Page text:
click here to jump to start of article
  • Torah Reading: Naso
Join Our Newsletter

Get latest articles and videos with Jewish inspiration and insights​

The Bomb in the Bag

The Bomb in the Bag

It wasn't really a bomb, don't worry. You are safe. We were safe. Then we laughed.


It wasn't really a bomb, don't worry. You are safe. We were safe. Then we laughed.

I'd almost gotten to the front of the line, thinking about what to make the children for lunch, when I realized that the man behind the counter at the Postal Bank Section was calling out, "Shel mi zeh hasakit?"

Whose bag is that?

The question echoed down an empty corridor in my mind, I've heard it many times before. Whose bag is that? In other words, the owner of that bag must now appear and claim it and take it away so we can be restored to whatever it is we have to do right now. But no one stepped forth. Therefore, someone must have forgotten his bag, and that person will come running back to the Post Office.

My eyes were traveling to the people in line behind me, and entered into the gaze of 1) a bearded priest with a floor-length black robe and one of those tasseled, oval black hats, 2) a young woman with blonde hair straight to her shoulder, maybe a Scandinavian tourist, 3) six or seven Israelis, of whom I now have no memory, 4) a sixtyish woman with a grey ponytail, in beige slacks and low heels, whom I remember only because it was she who laughed, and 5) a young Arab woman a few places before me in line; she'd just stepped up to the counter.

I thought she was Arab. She could be Israeli. She is carrying a bag from an Israeli store. So she's probably Israeli. Looking at me out of the corner of her eye: she looks like an Arab. She's an Arab. She's dressed in modern clothes, pants, eye makeup; not Islamic, not Gaza, not jihad...but she is glancing over at me. As scared as the rest of us. To be caught here with the Jews! She's darting her eyes at me. I'm staring at her. So, she sees what it's like, to be a Jew with us! Vulnerable to the heedless, remarkable cruelty of her own people!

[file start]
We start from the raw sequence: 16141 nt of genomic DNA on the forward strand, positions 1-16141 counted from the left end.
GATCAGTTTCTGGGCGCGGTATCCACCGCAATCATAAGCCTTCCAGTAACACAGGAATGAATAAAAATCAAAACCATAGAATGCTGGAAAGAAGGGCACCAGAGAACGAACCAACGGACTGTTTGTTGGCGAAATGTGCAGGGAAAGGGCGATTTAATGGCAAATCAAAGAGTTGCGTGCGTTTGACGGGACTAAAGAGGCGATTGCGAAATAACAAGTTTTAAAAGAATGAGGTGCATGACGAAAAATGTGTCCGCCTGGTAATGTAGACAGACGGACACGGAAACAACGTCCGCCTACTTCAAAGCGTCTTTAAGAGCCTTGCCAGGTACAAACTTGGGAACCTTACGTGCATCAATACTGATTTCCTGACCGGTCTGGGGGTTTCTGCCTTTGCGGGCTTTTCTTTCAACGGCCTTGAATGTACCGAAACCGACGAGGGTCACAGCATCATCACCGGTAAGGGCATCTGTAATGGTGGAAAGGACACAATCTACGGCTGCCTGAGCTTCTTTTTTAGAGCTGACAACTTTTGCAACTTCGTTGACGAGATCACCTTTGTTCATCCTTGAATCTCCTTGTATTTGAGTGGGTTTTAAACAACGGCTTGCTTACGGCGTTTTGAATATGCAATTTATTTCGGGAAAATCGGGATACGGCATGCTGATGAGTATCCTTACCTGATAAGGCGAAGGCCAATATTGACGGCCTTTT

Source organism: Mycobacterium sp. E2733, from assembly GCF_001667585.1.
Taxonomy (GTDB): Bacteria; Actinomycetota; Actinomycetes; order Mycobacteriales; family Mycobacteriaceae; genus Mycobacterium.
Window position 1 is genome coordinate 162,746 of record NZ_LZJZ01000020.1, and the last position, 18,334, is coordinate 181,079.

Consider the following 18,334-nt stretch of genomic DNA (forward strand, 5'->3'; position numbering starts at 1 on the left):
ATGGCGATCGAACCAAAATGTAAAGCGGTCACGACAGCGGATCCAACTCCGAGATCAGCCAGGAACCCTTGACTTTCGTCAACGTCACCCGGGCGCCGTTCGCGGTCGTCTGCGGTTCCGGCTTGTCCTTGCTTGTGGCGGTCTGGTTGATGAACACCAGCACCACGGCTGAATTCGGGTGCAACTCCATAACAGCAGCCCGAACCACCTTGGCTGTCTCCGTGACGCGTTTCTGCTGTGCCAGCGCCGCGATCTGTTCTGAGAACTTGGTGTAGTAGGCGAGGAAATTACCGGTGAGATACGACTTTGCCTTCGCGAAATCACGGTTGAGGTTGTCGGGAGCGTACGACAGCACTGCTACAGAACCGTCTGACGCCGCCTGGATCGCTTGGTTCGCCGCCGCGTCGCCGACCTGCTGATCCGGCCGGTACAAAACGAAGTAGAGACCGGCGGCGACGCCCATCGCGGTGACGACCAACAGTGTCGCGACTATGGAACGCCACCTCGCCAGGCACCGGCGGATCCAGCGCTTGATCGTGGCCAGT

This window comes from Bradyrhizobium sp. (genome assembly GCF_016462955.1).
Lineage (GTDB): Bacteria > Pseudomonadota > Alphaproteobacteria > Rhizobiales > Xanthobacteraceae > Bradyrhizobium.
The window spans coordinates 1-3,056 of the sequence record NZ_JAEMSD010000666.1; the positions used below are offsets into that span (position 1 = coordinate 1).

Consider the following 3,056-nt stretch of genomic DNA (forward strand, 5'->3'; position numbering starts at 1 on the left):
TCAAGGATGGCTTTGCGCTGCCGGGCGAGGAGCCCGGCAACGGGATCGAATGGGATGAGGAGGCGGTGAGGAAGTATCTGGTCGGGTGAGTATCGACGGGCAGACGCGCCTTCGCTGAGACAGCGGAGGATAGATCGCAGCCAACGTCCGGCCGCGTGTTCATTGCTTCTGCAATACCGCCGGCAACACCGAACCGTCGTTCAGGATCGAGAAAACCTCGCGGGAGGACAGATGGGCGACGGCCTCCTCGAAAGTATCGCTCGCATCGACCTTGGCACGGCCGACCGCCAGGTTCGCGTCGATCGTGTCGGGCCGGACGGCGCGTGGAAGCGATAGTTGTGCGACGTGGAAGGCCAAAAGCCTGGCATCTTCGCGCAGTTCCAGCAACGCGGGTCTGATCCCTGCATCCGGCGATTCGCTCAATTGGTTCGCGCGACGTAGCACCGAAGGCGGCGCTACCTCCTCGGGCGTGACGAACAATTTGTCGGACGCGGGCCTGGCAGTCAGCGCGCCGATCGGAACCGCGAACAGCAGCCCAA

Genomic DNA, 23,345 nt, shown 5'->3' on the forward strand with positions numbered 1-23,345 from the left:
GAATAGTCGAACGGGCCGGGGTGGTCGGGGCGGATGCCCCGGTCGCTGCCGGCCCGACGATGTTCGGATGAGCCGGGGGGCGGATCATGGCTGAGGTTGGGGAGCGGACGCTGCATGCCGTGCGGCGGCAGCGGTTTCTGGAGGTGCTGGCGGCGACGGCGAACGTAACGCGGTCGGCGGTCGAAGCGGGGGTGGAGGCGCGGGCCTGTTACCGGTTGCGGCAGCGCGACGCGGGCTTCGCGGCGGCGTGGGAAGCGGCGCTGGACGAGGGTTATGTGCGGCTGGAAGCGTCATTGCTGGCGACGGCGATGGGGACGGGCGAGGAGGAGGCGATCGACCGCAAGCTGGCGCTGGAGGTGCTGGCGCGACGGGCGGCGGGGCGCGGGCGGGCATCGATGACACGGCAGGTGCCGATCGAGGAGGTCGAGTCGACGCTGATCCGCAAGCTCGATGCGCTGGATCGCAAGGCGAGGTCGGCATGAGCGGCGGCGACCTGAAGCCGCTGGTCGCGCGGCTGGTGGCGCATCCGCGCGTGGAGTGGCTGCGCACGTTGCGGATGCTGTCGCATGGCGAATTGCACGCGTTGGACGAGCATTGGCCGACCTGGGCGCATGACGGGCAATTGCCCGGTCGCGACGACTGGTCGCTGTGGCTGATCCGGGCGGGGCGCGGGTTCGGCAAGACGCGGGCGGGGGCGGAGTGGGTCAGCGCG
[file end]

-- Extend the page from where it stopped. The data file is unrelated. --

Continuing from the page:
She could be an Israeli.

If we run, that means it is true, it is a bomb, and we are probably going to die, so we are standing still.

"Shel mi zeh hasakit!" It's not a question this time, it's a demand. The man is calling out more loudly. The culprit, the bag, I see it now, over there on the other counter under the windows, where people who were a moment ago licking stamps and addressing their envelopes are now looking around dumbly with half-open mouths, searching for an answer, waiting in the exceedingly thick silence before the deafening explosion, standing here mutely like sheep dwarfed by our fate. If we run, that means it's true, it is a bomb, and we are probably going to die, so we are standing still. Why are we not making a run for it? Why do we stand here as if frozen in a dream? Because someone must now come forth to claim it, but no one's coming forth.

It's a white plastic bag. Something's inside it. Some bump underneath the shiny white plastic. My eyes are without shyness or self-consciousness resting in the young priest's brown eyes, searching in the blond tourist's blue eyes, then back into the eyes of the woman sitting behind the counter. We're together here, strangely shorn of strength, in this oddly hushed, still tunnel of non-action, all looking into each other's helplessly tender, questioning eyes, and we're waiting for 1) the bag's owner to step forth, which he must do, because if he does not then 2) we are going to die. We're all seeing the newspaper pictures of bombed buses, thinking of the heads and limbs blown out bus windows and found later upon the street. We all feel quite pleasantly at one with each other in this poignant moment, I and you and you and you and you and you.

Ah, but all at once the woman with the grey ponytail has awakened, to rescue us. "O! Zeh sheli!" she cries out from her place in line, taken by surprise, for she had been as scared of the enemy as anyone else. "It's mine!" She's startled, singing out in harmonic counterpoint to the man behind the counter.